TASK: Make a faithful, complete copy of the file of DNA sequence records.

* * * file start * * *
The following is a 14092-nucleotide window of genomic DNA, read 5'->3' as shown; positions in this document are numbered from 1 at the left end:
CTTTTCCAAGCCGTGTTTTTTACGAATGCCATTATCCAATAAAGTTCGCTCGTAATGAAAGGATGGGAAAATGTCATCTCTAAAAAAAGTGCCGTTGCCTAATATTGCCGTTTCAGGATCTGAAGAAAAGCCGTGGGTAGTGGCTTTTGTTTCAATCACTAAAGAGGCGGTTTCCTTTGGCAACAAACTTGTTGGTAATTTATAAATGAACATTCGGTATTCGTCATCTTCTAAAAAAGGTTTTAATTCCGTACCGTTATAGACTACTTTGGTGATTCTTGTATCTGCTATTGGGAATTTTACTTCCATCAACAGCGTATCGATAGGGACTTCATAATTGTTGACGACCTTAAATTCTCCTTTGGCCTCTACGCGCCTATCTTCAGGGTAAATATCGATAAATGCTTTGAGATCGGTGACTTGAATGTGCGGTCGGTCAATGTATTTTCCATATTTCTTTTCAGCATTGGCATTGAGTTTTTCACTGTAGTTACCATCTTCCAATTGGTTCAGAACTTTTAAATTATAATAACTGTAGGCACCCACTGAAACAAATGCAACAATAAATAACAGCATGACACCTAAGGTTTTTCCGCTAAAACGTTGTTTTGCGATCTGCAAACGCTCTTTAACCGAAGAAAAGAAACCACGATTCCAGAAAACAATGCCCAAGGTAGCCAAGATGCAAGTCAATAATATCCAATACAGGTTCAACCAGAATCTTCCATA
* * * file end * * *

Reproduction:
The following is a 14092-nucleotide window of genomic DNA, read 5'->3' as shown; positions in this document are numbered from 1 at the left end:
CTTTTCCAAGCCGTGTTTTTTACGAATGCCATTATCCAATAAAGTTCGCTCGTAATGAAAGGATGGGAAAATGTCATCTCTAAAAAAAGTGCCGTTGCCTAATATTGCCGTTTCAGGATCTGAAGAAAAGCCGTGGGTAGTGGCTTTTGTTTCAATCACTAAAGAGGCGGTTTCCTTTGGCAACAAACTTGTTGGTAATTTATAAATGAACATTCGGTATTCGTCATCTTCTAAAAAAGGTTTTAATTCCGTACCGTTATAGACTACTTTGGTGATTCTTGTATCTGCTATTGGGAATTTTACTTCCATCAACAGCGTATCGATAGGGACTTCATAATTGTTGACGACCTTAAATTCTCCTTTGGCCTCTACGCGCCTATCTTCAGGGTAAATATCGATAAATGCTTTGAGATCGGTGACTTGAATGTGCGGTCGGTCAATGTATTTTCCATATTTCTTTTCAGCATTGGCATTGAGTTTTTCACTGTAGTTACCATCTTCCAATTGGTTCAGAACTTTTAAATTATAATAACTGTAGGCACCCACTGAAACAAATGCAACAATAAATAACAGCATGACACCTAAGGTTTTTCCGCTAAAACGTTGTTTTGCGATCTGCAAACGCTCTTTAACCGAAGAAAAGAAACCACGATTCCAGAAAACAATGCCCAAGGTAGCCAAGATGCAAGTCAATAATATCCAATACAGGTTCAACCAGAATCTTCCATA